Focusing primarily on politics and foreign policy, America at War since 1945 analyzes America’s involvement in its several wars since the end of World War II. The main questions asked are: How did the U.S. become involved in these wars? How were the wars conducted? And how did the U.S. get out of these wars?
In Korea and Vietnam, the US fought to show the world that it would stand up to the evils of communism—that it could be counted on (with money, advisors, or even a major military effort if necessary) to halt the advance of communism. But in both wars, the US showed itself to be militarily vulnerable. In its wars against radical Islam since 9/11, the United States has made use of its military to protect its interests in the Middle East, particularly its oil interests, while trying to spread its ideas of democracy, constitutionalism, and the rule of law. The lessons are clear: America’s values often do not translate into the less-developed world.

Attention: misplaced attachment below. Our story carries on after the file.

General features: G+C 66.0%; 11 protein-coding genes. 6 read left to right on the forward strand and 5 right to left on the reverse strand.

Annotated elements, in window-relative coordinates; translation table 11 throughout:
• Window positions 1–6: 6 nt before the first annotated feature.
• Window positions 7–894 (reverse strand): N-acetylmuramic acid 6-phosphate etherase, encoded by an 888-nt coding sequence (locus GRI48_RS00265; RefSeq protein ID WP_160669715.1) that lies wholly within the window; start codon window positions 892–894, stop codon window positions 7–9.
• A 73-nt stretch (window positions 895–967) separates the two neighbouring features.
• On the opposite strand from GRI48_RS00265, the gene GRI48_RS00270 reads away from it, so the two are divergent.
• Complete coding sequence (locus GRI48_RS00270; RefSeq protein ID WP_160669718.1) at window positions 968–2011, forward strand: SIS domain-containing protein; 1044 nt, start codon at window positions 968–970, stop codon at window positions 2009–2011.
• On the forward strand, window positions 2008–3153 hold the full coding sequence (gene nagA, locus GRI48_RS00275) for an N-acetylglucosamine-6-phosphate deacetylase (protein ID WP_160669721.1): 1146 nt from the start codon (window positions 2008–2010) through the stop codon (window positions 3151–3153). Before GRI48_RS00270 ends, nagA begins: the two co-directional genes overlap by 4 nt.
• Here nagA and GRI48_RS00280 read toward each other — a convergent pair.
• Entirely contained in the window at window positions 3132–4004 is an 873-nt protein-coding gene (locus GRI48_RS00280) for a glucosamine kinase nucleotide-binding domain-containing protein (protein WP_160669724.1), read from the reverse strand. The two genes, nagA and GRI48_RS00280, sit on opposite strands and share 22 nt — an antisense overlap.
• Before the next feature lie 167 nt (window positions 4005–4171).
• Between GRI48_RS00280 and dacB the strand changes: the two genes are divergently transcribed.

In 2016, as the debate over ISIS intensifies, America at War since 1945 reminds us that the history of US postwar military conflict has seldom been marked by clearly defined goals and outcomes.
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